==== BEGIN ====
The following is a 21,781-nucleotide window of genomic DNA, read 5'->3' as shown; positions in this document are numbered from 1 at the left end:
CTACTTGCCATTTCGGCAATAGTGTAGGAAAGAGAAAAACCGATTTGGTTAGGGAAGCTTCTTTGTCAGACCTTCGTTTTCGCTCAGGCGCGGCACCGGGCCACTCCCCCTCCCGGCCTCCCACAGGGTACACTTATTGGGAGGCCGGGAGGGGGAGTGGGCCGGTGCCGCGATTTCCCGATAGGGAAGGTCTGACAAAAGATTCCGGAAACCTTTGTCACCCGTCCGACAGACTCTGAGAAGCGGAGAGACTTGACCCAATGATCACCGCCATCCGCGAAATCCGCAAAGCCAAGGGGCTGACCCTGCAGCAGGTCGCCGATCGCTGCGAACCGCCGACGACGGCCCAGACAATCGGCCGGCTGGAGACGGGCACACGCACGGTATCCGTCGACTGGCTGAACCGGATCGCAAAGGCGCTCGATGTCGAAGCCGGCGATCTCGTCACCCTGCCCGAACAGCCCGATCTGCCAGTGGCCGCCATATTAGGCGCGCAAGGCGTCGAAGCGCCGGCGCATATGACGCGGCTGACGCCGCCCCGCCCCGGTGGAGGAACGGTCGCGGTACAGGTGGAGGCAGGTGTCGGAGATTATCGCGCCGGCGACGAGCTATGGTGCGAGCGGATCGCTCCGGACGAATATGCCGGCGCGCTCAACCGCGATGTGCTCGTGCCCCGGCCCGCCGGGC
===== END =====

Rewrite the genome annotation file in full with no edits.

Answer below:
The following is a 21,781-nucleotide window of genomic DNA, read 5'->3' as shown; positions in this document are numbered from 1 at the left end:
CTACTTGCCATTTCGGCAATAGTGTAGGAAAGAGAAAAACCGATTTGGTTAGGGAAGCTTCTTTGTCAGACCTTCGTTTTCGCTCAGGCGCGGCACCGGGCCACTCCCCCTCCCGGCCTCCCACAGGGTACACTTATTGGGAGGCCGGGAGGGGGAGTGGGCCGGTGCCGCGATTTCCCGATAGGGAAGGTCTGACAAAAGATTCCGGAAACCTTTGTCACCCGTCCGACAGACTCTGAGAAGCGGAGAGACTTGACCCAATGATCACCGCCATCCGCGAAATCCGCAAAGCCAAGGGGCTGACCCTGCAGCAGGTCGCCGATCGCTGCGAACCGCCGACGACGGCCCAGACAATCGGCCGGCTGGAGACGGGCACACGCACGGTATCCGTCGACTGGCTGAACCGGATCGCAAAGGCGCTCGATGTCGAAGCCGGCGATCTCGTCACCCTGCCCGAACAGCCCGATCTGCCAGTGGCCGCCATATTAGGCGCGCAAGGCGTCGAAGCGCCGGCGCATATGACGCGGCTGACGCCGCCCCGCCCCGGTGGAGGAACGGTCGCGGTACAGGTGGAGGCAGGTGTCGGAGATTATCGCGCCGGCGACGAGCTATGGTGCGAGCGGATCGCTCCGGACGAATATGCCGGCGCGCTCAACCGCGATGTGCTCGTGCCCCGGCCCGCCGGGC